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An aging bar hostess (Hideko Takamine) in Tokyo's Ginza district attempts to open her own business without compromising her principles in Mikio Naruse's sleekly stylish contemporary classic.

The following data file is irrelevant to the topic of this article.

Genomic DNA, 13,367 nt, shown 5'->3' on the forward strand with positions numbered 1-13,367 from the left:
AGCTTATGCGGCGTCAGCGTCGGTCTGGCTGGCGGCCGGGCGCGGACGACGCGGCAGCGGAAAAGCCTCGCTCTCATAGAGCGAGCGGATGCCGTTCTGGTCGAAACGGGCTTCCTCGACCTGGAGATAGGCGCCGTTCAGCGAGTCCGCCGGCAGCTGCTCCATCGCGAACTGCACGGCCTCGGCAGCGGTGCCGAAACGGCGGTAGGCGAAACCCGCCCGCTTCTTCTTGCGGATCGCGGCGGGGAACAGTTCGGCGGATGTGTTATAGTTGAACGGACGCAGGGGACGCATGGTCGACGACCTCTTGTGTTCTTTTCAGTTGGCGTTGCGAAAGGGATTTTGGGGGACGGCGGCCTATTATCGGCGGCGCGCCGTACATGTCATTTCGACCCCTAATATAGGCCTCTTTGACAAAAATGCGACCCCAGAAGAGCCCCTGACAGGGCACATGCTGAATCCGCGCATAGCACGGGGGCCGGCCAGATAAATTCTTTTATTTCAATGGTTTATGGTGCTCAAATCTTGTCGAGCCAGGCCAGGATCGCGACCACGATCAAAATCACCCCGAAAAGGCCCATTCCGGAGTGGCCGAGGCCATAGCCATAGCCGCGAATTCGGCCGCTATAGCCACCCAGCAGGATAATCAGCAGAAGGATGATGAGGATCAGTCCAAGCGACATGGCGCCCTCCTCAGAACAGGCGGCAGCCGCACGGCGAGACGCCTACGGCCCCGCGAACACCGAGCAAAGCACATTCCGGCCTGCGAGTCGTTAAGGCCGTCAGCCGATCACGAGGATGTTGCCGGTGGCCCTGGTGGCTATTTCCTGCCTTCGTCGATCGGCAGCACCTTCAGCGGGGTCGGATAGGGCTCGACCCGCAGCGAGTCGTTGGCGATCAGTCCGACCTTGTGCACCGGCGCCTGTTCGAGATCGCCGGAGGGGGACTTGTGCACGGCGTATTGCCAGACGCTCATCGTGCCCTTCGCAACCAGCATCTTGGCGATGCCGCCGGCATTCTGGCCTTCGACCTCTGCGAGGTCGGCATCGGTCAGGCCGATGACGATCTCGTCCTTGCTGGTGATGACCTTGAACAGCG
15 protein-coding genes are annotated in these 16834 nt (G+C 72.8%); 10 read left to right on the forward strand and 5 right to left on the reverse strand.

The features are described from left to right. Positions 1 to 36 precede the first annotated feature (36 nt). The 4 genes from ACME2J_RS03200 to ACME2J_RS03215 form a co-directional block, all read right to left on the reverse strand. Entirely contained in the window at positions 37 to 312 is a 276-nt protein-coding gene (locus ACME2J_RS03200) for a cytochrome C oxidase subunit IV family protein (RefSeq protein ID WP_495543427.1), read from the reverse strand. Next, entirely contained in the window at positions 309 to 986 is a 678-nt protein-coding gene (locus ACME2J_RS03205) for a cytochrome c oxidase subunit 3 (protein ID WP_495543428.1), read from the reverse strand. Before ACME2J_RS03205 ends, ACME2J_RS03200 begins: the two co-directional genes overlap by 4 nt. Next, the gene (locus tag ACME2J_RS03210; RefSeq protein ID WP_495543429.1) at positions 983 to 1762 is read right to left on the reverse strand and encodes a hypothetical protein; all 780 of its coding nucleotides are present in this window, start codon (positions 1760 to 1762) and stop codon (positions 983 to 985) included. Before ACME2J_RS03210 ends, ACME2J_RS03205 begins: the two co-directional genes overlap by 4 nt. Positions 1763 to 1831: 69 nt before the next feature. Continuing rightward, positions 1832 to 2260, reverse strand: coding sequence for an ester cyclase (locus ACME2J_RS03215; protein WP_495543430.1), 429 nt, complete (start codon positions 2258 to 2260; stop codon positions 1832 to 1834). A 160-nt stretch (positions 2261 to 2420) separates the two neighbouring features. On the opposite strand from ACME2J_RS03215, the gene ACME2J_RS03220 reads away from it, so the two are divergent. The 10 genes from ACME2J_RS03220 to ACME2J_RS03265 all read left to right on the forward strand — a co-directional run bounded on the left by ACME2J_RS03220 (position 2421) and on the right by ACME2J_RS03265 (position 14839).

A knockout, and a film to place alongside Mizoguchi's last, the great Street of Shame. Hideko Takamine plays aging Tokyo hostess Keiko, a childless widow trying to maintain her dignity amid the sleaze and neon of the Ginza bar district. Dreaming of opening her own bar, Keiko charms and courts the rich patrons she needs to finance her venture while attempting to stay aloof from their booze-fuelled advances. As in so much Naruse, the un- and the understated provide a subliminal thrum of unease under the raucous world of the Ginza; the film's subtle accrual of telling social detail makes Keiko's desire to escape the disreputable dive where she must "ascend the stairs" to make a living every night, just as most of Tokyo is heading home from work, reflect a larger, societal entrapment. Splendidly shot in Scope, all dense and congested interiors, When a Woman Ascends the Stairs is "the culmination of a run of masterpieces Naruse reeled off in the 1950s. . . . its taste of gin and bitters goes down like a dry martini" (Phillip Lopate).